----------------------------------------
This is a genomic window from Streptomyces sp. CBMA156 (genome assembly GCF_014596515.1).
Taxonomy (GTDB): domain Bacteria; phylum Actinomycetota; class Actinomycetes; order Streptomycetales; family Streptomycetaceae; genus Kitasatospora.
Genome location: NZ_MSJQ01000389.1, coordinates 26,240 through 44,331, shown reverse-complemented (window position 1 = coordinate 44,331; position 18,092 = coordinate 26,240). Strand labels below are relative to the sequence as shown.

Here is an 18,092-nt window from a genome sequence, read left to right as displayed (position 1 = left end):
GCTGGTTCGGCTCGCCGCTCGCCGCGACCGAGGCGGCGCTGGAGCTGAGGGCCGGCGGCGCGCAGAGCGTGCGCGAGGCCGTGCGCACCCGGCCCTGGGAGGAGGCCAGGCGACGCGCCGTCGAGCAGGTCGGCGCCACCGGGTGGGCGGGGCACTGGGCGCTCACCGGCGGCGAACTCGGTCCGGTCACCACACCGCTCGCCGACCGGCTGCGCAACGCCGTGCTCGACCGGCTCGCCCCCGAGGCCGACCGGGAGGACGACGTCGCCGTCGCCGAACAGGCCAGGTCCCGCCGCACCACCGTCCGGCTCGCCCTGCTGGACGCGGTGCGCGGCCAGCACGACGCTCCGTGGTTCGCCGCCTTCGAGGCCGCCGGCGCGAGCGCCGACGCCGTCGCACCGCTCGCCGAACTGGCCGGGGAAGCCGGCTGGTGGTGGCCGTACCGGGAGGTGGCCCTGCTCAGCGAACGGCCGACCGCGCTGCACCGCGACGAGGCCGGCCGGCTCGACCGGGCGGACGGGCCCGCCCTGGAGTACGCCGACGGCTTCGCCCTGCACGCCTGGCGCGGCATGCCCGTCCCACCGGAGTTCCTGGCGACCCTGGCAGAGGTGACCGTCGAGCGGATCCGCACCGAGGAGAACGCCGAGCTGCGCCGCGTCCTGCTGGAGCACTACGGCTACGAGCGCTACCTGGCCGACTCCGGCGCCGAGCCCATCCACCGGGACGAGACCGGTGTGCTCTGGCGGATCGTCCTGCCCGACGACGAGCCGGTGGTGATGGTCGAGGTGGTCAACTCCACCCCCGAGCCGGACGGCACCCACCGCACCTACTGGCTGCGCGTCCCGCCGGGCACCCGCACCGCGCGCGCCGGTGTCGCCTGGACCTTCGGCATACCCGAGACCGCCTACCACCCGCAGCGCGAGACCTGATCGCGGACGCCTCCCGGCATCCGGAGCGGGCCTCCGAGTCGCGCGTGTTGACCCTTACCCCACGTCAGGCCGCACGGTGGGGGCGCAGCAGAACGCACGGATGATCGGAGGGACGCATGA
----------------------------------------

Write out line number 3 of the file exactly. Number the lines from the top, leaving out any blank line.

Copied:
Genome location: NZ_MSJQ01000389.1, coordinates 26,240 through 44,331, shown reverse-complemented (window position 1 = coordinate 44,331; position 18,092 = coordinate 26,240). Strand labels below are relative to the sequence as shown.